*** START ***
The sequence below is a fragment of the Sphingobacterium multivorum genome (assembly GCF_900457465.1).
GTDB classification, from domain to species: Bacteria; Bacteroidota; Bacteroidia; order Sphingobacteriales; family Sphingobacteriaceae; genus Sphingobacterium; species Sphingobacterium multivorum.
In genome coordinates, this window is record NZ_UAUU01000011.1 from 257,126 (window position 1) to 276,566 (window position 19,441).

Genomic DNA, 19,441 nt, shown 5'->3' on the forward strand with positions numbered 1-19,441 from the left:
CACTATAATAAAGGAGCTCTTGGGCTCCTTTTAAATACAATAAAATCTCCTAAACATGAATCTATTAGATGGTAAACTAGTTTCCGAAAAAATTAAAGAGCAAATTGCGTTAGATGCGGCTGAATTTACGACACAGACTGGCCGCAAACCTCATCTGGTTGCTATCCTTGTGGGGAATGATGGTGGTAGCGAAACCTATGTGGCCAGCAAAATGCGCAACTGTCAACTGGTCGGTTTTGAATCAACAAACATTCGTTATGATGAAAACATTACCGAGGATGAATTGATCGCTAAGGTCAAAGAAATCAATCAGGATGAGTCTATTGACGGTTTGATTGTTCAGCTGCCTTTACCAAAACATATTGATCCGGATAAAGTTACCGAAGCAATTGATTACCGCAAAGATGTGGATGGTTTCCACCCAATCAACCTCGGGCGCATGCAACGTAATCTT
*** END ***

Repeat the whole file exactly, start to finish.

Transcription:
The sequence below is a fragment of the Sphingobacterium multivorum genome (assembly GCF_900457465.1).
GTDB classification, from domain to species: Bacteria; Bacteroidota; Bacteroidia; order Sphingobacteriales; family Sphingobacteriaceae; genus Sphingobacterium; species Sphingobacterium multivorum.
In genome coordinates, this window is record NZ_UAUU01000011.1 from 257,126 (window position 1) to 276,566 (window position 19,441).

Genomic DNA, 19,441 nt, shown 5'->3' on the forward strand with positions numbered 1-19,441 from the left:
CACTATAATAAAGGAGCTCTTGGGCTCCTTTTAAATACAATAAAATCTCCTAAACATGAATCTATTAGATGGTAAACTAGTTTCCGAAAAAATTAAAGAGCAAATTGCGTTAGATGCGGCTGAATTTACGACACAGACTGGCCGCAAACCTCATCTGGTTGCTATCCTTGTGGGGAATGATGGTGGTAGCGAAACCTATGTGGCCAGCAAAATGCGCAACTGTCAACTGGTCGGTTTTGAATCAACAAACATTCGTTATGATGAAAACATTACCGAGGATGAATTGATCGCTAAGGTCAAAGAAATCAATCAGGATGAGTCTATTGACGGTTTGATTGTTCAGCTGCCTTTACCAAAACATATTGATCCGGATAAAGTTACCGAAGCAATTGATTACCGCAAAGATGTGGATGGTTTCCACCCAATCAACCTCGGGCGCATGCAACGTAATCTT